When Calving is Normal and When to Provide Help

Summer is in full swing, and the Fall calving season is right around the corner. Calving season can be an exciting time for producers seeing their efforts paying off with new life on the ranch. It can also be stressful if you do not understand the calving process and know when to allow nature to take its course and when to help it out. Throughout this article we will discuss the calving process, but more importantly dystocia, or calving difficulty.
The calving process can be divided into three parts. The first part is when the cervix dilates and softens and when the pelvic ligaments relax. This often goes unnoticed by the producer. During this stage the cow may be restless, her tail may be raised, and you may see thick clear mucus hanging from the vagina.
The second stage is when true labor begins. This is when the fetus enters the birth canal. Some first signs producers will see is the first water sac, the chorioallanoic sac, rupture followed by the amniotic sac coming into view. Once the amniotic sac breaks you should be able to see two front feet and a nose. Once the cow has made it to this stage delivery should be completed within 2 hours. Mature cows with a normal calf presentation can deliver their calf within 30 minutes of the amniotic sac appearing and heifers within 60 minutes.
The third and final stage of calving is when the cow delivers the placenta. Fetal membranes, or placenta, is traditionally expelled by the cow within 8-12 hours following delivery. If the cow does not expel the placenta within this time antibiotics may be necessary to prevent infection.
As previously stated, the second stage of calving should be completed within 2 hours. If you notice that your animal has not made progress, you may need to examine her. There are several issues that may occur to prevent cattle from having their calves unassisted. Some issues may be the calf is presenting backwards, a limb is twisted to the back, the head is not in the correct position, the calf is too big or a combination of issues. If you can examine the cow, make sure you have adequate lubrication. During the examination, if you think something is not correct and you are unable to manipulate you will need to contact a vet.
There are many reasons and causes of dystocia. These may be related to the age of the cow, weight or size of the calf, nutritional status of the cow, position or presentation of the calf, and other unknown factors. The age of the cow is related to calving difficulty in multiple ways. When heifers are calving for the first time, they often have a smaller frame size and they are still growing and developing themselves. On average, heifers have about 3-4 times higher calving difficulty than mature cows. When cows reach maturity, they traditionally have very low dystocia.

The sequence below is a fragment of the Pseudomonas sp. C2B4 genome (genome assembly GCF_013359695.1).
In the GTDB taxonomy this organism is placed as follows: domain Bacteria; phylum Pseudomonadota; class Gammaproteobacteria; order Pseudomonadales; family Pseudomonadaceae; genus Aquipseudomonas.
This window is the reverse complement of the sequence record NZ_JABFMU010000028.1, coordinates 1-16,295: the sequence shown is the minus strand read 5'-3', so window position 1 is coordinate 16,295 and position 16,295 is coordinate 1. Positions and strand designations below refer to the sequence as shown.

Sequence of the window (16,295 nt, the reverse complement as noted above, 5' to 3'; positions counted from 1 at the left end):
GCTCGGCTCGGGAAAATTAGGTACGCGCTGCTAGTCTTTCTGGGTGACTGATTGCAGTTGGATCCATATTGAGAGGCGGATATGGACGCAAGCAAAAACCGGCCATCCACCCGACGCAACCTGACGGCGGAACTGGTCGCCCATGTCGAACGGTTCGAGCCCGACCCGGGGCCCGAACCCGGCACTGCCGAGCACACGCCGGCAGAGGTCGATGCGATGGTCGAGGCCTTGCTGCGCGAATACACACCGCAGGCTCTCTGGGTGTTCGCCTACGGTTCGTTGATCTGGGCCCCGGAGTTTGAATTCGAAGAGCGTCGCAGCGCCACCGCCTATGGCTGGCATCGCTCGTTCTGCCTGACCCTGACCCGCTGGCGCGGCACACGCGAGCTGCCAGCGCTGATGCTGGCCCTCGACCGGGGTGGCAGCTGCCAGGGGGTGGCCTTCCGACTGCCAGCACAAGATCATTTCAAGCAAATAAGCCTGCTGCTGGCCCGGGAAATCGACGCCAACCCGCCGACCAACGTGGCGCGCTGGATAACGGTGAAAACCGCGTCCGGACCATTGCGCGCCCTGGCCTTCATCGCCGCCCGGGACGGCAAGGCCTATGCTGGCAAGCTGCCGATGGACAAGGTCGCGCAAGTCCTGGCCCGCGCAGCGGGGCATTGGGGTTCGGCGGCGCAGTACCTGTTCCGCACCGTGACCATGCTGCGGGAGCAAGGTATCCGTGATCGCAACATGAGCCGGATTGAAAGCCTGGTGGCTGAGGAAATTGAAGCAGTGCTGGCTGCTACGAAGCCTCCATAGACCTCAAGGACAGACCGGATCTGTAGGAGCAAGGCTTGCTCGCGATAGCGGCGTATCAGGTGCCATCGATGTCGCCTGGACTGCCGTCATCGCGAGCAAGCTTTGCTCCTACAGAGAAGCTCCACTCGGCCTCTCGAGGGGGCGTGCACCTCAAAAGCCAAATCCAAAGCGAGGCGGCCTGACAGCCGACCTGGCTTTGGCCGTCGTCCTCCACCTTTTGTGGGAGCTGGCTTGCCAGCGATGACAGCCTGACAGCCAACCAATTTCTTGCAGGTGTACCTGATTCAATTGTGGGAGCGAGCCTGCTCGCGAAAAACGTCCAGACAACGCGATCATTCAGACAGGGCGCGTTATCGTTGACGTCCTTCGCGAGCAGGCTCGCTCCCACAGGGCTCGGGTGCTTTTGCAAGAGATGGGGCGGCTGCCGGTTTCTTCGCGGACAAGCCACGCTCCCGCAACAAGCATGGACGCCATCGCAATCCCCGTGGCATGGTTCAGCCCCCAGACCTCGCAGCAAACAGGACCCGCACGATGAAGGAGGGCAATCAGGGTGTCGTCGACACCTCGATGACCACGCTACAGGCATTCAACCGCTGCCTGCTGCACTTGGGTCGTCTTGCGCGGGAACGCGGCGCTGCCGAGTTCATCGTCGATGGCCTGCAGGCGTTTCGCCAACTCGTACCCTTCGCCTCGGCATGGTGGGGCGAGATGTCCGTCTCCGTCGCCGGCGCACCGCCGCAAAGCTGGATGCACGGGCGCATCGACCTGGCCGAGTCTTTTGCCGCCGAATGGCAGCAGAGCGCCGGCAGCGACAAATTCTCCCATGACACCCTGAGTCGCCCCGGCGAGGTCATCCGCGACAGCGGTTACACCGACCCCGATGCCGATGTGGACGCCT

The cow’s nutrition during pregnancy can affect calving. If cows are overfed protein in the last 3 months of gestion it can influence the calf size. In contrast, if cows are underfed it can lead to reduced skeletal development and smaller frame size and weaker cows. Ideal would be to have cows calve at a body condition score between 5 and 7. This will ensure that proper growth has occurred and will increase the conception rates along with reducing the time until the cow returns to estrus.
Bull selection also plays a role in calf size. It is important to match the bull to the cow. If a small-framed cow is mated to a large-framed bull, you are increasing the opportunity for a large-framed calf. Mature cows may be able to handle this mating, but not always. First calf heifers would be at a high risk for calving difficulty with this type of mating. It is recommended that you chose a low-birth-weight bull with a higher weaning weight.
Position and/or presentation of the calf can also cause difficulties in calving. The ideal position for a calf to be born is front feet and headfirst. There are many adaptions that can cause issue during the calving process. A hip lock is when the shoulder or other structure is hung up on the hipbone. Some other common position issues are a turned head, folded legs, breech, and rear legs first. These presentation and position issues are often corrected or diagnosed during the examination.
Producers should ensure that they are doing what they can to prevent calving difficulties. Calving difficulty can lead to calf loss, cow mortality, increased vet and labor costs, increased time until the cow returns to estrus, and lower conception rates.
In the ideal world all cattle calve on their own without any issues. Unfortunately, we do not live in an ideal world. To increase profit levels, it is important to do what we can to reduce these issues. During the calving season it is important to monitor first-calf heifers closely to watch for any issues that may occur.


Posted: June 3, 2022

Category: Agriculture, , Livestock
Tags: Christa Kirby, IFAS, Livestock, Manatee County, Manatee Extension, Ufl

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